Test #1 Question 7 mass percentage

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Nabeeha Khan 1D
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Joined: Fri Apr 06, 2018 11:03 am

Test #1 Question 7 mass percentage

Postby Nabeeha Khan 1D » Sun May 06, 2018 4:19 pm

Question 7: Determine the empirical formula for an organic compound that when burned in the presence of oxygen formed 69.4g CO2 and 17.05g of H2O. What is the mass percentage of carbon and hydrogen in the sample?

Does anyone have the correct answers for this problem?

Sara Veerman-1H
Posts: 31
Joined: Fri Apr 06, 2018 11:05 am

Re: Test #1 Question 7 mass percentage

Postby Sara Veerman-1H » Mon May 07, 2018 4:28 pm

Yeah, this is a tricky question because the amount of O2 that reacted was not given. First I divided both amounts of CO2 and H2O formed by their respective molar masses and found that they were equal to each other (both created 0.178 moles). Using this knowledge and the fact that O2 was present I created the formula x + O2 --> H2O + CO2. Balancing the equation gave me CH2O + O2 --> H2O + CO2. So the empirical formula for the sample is CH2O. In order to find the mass percentage I assumed 1.00 moles of the sample was used, so there is 1 mol C, 2 mol H, and 1 mol O. Dividing those numbers by their molar mass will give you: 12.01 g C, 16.00 g O, and 2.00 g H. Then I just divided these masses by the total mass of the sample (the total mass is the moles of the sample divided by its molar mass) and I was able to get the percentages. I'm not sure if I did this right. I remember my TA saying something along the lines that not enough information was provided and free points were given and its probably only because of that I got full points on this particular problem... But I hope this helps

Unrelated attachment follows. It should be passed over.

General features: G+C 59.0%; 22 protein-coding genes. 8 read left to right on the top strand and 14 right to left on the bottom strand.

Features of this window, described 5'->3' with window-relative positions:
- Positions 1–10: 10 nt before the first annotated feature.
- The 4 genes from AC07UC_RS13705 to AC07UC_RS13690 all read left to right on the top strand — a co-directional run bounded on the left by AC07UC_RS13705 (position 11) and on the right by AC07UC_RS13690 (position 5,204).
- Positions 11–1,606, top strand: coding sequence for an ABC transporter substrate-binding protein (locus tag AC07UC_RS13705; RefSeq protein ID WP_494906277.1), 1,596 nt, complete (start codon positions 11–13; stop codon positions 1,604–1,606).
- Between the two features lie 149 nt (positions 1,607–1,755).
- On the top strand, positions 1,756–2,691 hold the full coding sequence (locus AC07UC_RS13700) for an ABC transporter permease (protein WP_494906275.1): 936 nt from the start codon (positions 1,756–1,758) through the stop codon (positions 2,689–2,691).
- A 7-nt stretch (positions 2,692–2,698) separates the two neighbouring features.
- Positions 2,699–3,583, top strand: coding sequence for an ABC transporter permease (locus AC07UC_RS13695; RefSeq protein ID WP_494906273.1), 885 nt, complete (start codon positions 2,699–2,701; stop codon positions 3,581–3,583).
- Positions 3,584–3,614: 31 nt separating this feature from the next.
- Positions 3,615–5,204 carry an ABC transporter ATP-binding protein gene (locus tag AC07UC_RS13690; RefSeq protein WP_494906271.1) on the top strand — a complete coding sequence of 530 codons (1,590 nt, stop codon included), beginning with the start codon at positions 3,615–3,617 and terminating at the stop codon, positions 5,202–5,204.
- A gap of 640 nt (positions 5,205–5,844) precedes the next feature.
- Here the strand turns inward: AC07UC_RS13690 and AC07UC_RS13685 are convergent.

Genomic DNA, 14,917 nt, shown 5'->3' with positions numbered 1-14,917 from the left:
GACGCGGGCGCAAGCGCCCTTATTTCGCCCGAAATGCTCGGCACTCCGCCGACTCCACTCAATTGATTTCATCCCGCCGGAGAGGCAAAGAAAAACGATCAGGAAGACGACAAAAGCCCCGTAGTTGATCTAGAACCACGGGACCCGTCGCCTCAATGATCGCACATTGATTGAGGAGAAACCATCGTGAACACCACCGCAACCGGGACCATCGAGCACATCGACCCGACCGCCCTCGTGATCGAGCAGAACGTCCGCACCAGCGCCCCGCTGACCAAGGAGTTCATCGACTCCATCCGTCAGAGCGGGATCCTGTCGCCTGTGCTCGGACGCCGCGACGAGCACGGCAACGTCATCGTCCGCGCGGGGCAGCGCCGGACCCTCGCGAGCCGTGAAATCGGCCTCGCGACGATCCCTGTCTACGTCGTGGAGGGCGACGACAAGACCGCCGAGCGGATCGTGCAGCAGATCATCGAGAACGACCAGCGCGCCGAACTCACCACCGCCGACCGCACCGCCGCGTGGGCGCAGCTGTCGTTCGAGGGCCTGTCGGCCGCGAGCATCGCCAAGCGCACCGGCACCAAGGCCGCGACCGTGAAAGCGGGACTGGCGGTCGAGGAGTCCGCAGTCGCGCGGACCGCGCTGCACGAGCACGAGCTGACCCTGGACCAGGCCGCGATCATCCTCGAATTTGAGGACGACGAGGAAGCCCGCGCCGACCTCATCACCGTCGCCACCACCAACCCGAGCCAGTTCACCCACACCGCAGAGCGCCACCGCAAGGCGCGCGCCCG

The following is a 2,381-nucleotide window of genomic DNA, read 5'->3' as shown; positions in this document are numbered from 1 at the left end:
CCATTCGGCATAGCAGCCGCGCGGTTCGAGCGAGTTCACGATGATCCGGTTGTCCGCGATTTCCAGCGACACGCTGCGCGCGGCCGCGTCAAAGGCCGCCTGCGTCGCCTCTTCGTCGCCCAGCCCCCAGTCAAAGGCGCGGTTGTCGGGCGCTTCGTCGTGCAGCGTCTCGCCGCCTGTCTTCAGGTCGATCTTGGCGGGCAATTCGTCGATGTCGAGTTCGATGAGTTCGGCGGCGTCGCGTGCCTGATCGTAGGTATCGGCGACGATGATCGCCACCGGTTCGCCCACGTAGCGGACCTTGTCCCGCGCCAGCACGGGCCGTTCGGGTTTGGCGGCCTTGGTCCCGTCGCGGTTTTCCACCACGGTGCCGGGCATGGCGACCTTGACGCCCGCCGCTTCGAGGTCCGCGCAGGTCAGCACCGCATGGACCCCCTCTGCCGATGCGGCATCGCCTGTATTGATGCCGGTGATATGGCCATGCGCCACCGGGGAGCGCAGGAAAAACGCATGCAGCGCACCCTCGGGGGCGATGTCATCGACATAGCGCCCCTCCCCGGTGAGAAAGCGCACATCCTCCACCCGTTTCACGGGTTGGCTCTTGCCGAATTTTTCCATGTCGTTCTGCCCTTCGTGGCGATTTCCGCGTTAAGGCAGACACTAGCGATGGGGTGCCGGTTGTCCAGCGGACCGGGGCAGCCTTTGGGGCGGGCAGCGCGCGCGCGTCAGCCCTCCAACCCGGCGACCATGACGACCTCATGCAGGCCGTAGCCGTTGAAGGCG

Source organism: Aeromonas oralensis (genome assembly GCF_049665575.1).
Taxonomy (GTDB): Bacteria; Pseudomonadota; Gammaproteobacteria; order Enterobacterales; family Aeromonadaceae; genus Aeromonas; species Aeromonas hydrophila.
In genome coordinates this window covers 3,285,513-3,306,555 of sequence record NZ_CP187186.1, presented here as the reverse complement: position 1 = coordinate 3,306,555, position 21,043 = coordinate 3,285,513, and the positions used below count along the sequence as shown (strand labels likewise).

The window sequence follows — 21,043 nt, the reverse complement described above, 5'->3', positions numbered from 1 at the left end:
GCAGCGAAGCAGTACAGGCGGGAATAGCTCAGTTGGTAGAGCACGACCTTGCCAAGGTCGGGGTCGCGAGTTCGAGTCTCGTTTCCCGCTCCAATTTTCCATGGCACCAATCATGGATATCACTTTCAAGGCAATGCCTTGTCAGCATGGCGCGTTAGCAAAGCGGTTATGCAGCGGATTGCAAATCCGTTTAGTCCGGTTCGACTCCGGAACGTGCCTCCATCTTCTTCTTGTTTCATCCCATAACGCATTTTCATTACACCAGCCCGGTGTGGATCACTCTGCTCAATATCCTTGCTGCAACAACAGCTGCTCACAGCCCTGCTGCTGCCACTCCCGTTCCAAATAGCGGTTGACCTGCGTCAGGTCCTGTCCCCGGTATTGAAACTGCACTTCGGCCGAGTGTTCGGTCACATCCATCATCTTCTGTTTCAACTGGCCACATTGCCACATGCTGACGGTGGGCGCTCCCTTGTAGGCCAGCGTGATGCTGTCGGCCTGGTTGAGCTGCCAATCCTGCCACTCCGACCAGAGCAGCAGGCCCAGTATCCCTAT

Madeleine Farrington 1B
Posts: 32
Joined: Fri Apr 06, 2018 11:02 am

Re: Test #1 Question 7 mass percentage

Postby Madeleine Farrington 1B » Wed May 09, 2018 10:24 am

I had a slightly different test I think, and the values given for mine were 8.45g CO2 and 1.73g H2O. When I divided each by their respective molar masses, I got 0.192 mol CO2 and 0.096 mol H2O. Since these values are not equal but .192/.096 = 2, does that mean that in the molecular formula for my problem you would have 2CO2 + H2O for the products side?

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